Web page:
Orbiculate Batfish

Name: Orbiculate Batfish
Scientific name:Platax orbicularis
Range: Indo-Pacific
Habitat: Marine: Coral
Status: Not threatened 
Diet in the wild: Invertebrates such as worms, hydroids, and small anemones and crustations.
Diet in the zoo: Omnivore
Location in the zoo: Aquarium (but not on exhibit due to closure of the aquarium.)
Physical Description:

     A Platax orbicularis can grow up to a maximum adult size of 22 inches.  Ranging in size, the Orbiculate Batfish starts small at about 2 1/2 to 3 1/2 inches, medium 3 1/2 to 5 inches, and large batfish range from 5 to 7 inches.  The Platax orbicularis has a round body of a reddish brown color and large rounded fins, which put on quite a display.  There are sevral variations among each species, which can cause diversity in the appearances of the Orbiculate.  The Platax orbicularis is considered the "ugly duckling"of the genus, due to its plain brown color and shortness in height as a juvenile. 

Wild Orbiculate Batfish
Picture Courtesy of Joanne

General Information:
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Batfish are members of the Ephippidae family.  Batfish are often recognized by their elongated fins, which are present in the younger stages.  In the growing process the fins become shorter and the body grows longer.  As you can see, there is an extreme difference in this picture and the one provided above.  Batfish live in several different tropical and subtropical oceans around the world.  Juvenile Batfish stay in the inshore waters.  The larger Batfish can be found on or near coral reefs.  Although age is a determining factor, some batfish can be found traveling in schools or as individuals.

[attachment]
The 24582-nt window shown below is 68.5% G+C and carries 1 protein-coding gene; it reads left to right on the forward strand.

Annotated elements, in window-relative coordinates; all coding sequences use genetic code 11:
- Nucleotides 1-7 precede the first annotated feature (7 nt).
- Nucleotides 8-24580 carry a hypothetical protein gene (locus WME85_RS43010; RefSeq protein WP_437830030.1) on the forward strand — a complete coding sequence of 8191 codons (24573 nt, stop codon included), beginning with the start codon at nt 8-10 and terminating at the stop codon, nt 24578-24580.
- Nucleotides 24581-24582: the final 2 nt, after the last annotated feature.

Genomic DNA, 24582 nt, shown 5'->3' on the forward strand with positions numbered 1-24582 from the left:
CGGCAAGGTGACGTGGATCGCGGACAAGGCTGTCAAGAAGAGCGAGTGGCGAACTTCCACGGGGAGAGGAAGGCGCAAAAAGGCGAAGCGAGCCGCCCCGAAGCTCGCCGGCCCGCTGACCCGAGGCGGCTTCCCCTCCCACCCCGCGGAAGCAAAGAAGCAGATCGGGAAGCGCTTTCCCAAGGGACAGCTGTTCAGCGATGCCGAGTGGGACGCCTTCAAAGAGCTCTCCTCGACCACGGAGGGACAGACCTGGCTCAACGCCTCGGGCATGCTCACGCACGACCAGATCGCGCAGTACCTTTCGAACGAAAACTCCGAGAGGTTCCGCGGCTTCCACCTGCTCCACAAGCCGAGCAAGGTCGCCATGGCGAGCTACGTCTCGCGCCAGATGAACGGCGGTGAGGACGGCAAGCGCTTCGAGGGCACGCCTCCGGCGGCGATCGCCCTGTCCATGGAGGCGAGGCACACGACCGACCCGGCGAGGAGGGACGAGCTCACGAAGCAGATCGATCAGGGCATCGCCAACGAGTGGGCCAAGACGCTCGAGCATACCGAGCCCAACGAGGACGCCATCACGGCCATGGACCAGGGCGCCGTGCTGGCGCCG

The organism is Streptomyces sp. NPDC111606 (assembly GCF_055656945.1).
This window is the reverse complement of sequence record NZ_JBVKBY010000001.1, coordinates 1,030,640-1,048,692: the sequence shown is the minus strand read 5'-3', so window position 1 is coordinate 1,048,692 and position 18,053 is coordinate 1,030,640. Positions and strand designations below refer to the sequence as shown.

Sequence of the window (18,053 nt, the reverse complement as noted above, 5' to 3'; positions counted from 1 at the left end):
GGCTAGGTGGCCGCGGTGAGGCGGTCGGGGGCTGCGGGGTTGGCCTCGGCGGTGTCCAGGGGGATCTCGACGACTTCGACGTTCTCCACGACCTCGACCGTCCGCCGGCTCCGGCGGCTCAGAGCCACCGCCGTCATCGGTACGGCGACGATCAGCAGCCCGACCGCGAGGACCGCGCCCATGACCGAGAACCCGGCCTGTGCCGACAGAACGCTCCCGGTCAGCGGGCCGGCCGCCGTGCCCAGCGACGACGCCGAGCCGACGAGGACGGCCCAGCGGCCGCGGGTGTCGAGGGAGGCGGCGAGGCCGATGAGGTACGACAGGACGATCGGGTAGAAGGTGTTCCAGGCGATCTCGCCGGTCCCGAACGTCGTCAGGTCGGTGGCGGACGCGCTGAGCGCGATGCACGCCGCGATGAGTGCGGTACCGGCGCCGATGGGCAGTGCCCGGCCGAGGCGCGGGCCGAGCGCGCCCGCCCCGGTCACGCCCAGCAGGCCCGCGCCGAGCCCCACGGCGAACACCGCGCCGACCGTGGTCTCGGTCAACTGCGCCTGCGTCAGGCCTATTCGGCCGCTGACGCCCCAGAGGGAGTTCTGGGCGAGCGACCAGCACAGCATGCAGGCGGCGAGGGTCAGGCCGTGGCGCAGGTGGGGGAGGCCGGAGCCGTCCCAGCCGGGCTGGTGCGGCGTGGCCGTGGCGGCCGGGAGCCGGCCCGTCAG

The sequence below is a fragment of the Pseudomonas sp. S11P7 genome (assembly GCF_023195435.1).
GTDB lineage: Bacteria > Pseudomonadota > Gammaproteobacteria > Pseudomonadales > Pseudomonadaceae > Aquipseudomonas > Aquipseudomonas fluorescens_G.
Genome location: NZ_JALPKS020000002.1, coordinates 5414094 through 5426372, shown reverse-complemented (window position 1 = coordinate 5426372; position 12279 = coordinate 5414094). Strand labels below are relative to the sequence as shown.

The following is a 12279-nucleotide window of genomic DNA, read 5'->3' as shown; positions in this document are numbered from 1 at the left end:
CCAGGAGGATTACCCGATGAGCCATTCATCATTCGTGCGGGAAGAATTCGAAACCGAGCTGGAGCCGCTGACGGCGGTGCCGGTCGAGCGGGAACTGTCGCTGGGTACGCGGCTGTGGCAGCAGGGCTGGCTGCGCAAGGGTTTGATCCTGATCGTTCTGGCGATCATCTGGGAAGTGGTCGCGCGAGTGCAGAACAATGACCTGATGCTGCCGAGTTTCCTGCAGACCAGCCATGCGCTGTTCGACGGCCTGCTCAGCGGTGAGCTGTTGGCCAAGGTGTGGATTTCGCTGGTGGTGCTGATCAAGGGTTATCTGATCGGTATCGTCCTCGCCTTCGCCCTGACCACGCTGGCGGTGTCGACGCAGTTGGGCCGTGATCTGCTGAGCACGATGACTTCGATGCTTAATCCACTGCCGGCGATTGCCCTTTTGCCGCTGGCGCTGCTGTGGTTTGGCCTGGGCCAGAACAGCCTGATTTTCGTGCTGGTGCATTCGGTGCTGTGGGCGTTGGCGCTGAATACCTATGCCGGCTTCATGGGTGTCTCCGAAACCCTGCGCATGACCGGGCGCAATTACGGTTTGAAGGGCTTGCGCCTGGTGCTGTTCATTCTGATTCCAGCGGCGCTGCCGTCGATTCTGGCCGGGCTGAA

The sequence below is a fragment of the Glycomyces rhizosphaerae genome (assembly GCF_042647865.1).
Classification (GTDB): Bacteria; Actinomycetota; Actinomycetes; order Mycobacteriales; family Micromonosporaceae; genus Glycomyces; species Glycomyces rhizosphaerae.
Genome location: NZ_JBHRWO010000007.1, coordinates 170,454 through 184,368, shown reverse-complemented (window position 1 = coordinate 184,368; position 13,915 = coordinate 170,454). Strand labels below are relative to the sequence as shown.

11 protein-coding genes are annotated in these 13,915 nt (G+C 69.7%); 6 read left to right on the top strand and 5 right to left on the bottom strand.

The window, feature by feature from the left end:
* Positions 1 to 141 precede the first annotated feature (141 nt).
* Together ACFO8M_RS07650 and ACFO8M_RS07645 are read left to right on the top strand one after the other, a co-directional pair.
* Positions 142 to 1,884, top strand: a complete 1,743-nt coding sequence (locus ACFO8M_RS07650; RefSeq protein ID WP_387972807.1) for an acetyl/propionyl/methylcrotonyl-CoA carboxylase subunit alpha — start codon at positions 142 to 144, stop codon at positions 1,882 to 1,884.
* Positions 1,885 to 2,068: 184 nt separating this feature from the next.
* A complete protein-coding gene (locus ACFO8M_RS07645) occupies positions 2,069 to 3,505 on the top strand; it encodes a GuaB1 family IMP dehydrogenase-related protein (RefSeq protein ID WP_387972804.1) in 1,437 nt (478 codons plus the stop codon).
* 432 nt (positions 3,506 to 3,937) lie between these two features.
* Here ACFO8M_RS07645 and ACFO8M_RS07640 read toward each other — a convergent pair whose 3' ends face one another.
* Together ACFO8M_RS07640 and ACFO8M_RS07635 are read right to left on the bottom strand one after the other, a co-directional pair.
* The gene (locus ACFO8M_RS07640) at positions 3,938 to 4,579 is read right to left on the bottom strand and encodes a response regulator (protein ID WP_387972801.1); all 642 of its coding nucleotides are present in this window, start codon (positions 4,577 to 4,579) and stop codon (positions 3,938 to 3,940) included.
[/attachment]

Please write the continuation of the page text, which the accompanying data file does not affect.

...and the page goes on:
Picture Courtesy of LiveAquaria.com

Orbiculate Face to Face

Comments about the Orbiculate Batfish of the Fort Worth Zoo:

The Fort Worth Zoo has closed the aquarium.  The Orbiculate Batfish can no longer be viewed there.  However, here is a picture of a Batfish that once called the Fort Worth Zoo its home.

Personal Observation:

Unfortunately I have not been able to view the Orbiculate Batfish myself, although I have been able to reach someone who has.  A diver by the name of Joanne Panizzera has made several dives to many different places, such as her 2000 trip to the Solomon Islands, where she photographed the Orbiculate Batfish ( titled above, Physical Description).  Joanne informed me of the Orbiculate's curiousity, which I found to be a very interesting and different trait.

Source Materials and Related Links:

 A personal thanks to all sources who assisted in the making of this web page, Thank you!

Page author:{short description of image} Elexis M. Kabbelliya

Send E-mail to goddesselexis@yahoo.com

or to mac@whozoo.org


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